Vere Gordon Childe was a lifelong Marxist, who dedicated himself to applying all the insights of Marx and Engels to the most cutting-edge research of his day. His ideas proved the enduring strength of the materialist conception of history, despite endless distortions and attacks.
Childe was born in Sydney in 1892, at a time when the class struggle in Australia was going from a spark to a blazing bushfire. As waves of strikes and lockouts went down to defeat, a layer of the trade union leadership and left intellectuals coalesced into the Australian Labour Party (ALP), which immediately headed into parliament.
What should have been the political arm of the militant labour movement was, however, almost immediately characterised by parliamentary timidity and caution. Later in his life Childe would write a book, How Labour Governs (1923), describing the widening gulf between parliamentary reformism and the labour movement.
This was a process that was being observed around the world. Only a few days after Childe sailed to England as a young graduate to continue his studies, the First World War broke out. Nearly all the major social democratic parties of Europe then betrayed the working class to vote for the war.
It was on this basis that Childe discovered Marxism. He became a member of Oxford University’s first ever socialist society, and was involved in the anti-war student movement – enough to gain himself a growing MI5 file.
Throughout his life Childe was constantly subject to state surveillance for his ‘extreme socialist views’. Because of his known Marxist ideas and his opposition to the war, he found it impossible to get a job in academia in Australia or the UK for several years after graduating, despite his obvious talent.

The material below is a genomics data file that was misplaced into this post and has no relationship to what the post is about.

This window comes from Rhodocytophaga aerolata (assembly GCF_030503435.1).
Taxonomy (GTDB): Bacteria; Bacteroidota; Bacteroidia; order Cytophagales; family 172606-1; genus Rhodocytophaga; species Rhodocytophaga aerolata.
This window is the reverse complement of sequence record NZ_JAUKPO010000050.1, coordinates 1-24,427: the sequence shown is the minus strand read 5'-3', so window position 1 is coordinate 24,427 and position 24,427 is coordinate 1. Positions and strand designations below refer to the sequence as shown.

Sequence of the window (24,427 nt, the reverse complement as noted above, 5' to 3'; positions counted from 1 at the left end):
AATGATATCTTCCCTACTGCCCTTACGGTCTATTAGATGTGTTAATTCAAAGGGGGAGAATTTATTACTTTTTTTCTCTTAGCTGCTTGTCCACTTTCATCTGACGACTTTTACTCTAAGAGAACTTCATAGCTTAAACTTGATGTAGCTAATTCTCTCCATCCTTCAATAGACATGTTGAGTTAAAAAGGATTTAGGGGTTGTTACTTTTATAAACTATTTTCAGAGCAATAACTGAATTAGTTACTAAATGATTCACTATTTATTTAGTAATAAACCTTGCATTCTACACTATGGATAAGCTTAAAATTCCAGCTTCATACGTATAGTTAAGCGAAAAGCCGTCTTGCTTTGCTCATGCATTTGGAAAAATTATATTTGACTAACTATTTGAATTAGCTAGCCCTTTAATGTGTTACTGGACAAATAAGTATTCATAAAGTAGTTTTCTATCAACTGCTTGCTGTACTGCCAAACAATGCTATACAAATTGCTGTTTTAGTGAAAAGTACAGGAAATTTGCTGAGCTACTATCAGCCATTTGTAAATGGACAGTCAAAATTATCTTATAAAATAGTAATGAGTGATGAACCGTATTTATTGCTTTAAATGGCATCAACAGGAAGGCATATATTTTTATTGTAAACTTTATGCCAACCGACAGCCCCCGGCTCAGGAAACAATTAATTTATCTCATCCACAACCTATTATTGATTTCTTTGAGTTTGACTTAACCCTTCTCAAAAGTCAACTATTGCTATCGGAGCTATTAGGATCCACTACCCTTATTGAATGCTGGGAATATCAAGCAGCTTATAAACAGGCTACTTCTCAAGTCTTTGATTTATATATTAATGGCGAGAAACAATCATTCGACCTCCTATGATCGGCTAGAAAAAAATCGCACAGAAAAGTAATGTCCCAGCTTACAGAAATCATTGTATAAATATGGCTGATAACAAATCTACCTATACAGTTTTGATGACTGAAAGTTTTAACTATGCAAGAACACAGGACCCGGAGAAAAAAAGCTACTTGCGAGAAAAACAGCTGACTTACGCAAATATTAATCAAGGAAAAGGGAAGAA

Eventually, however, after many years out of the field (most notably working as a secretary for the ALP) he managed to get a job in Edinburgh University in 1927. This resuscitated what would be one of the most important archaeological careers of the 20th century.
Because Childe approached archaeological research from a scientific Marxist perspective, he was able to make very significant discoveries about the past, such as that of the ‘Neolithic revolution’. This decisively proved the arguments made by Marx and Engels decades before, using information that they did not have access to in their day.
The Marxist view of history
As Engels explained in his speech at Marx’s graveside:
“Just as Darwin discovered the law of development of organic nature, so Marx discovered the law of development of human history: the simple fact, hitherto concealed by an overgrowth of ideology, that mankind must first of all eat, drink, have shelter and clothing, before it can pursue politics, science, art, religion, etc.”
History cannot be simply boiled down to the development of ideas, or the deeds of great men. What is ultimately decisive are economic factors – the production and reproduction of real life.
This was a revolutionary idea that had yet to be introduced to archaeology in the early 20th century. When Childe was studying history, the study of the development of material culture, such as tools for example, was seen as secondary to the really important things: the palaces of kings, seats of government, cities from Roman and Greek poetry, and the like.
But by studying history and prehistory on the basis of material economic changes – on a firm Marxist foundation – Childe was able to reveal the laws governing change in prehistory: in particular, the development of the earliest states and civilisations from ‘primitive communism’.
The story of tools
Childe agreed with Marx and Engels that first and foremost, it was the labour process that set humans aside from animals. We need tools to do many of the things that animals can do naturally, with their claws and our teeth. But using tools instead gives us a number of advantages.
Firstly, it is the reason why humans, unlike any other creature, are able to adapt themselves and live anywhere, from the hottest desert to the Arctic circle.
Secondly, and most importantly, by improving those tools, through improving our social knowledge and technique, human society can develop much faster than it could through purely biological evolution.
In other words, we move from the realm of biological evolution, to the realm of social evolution.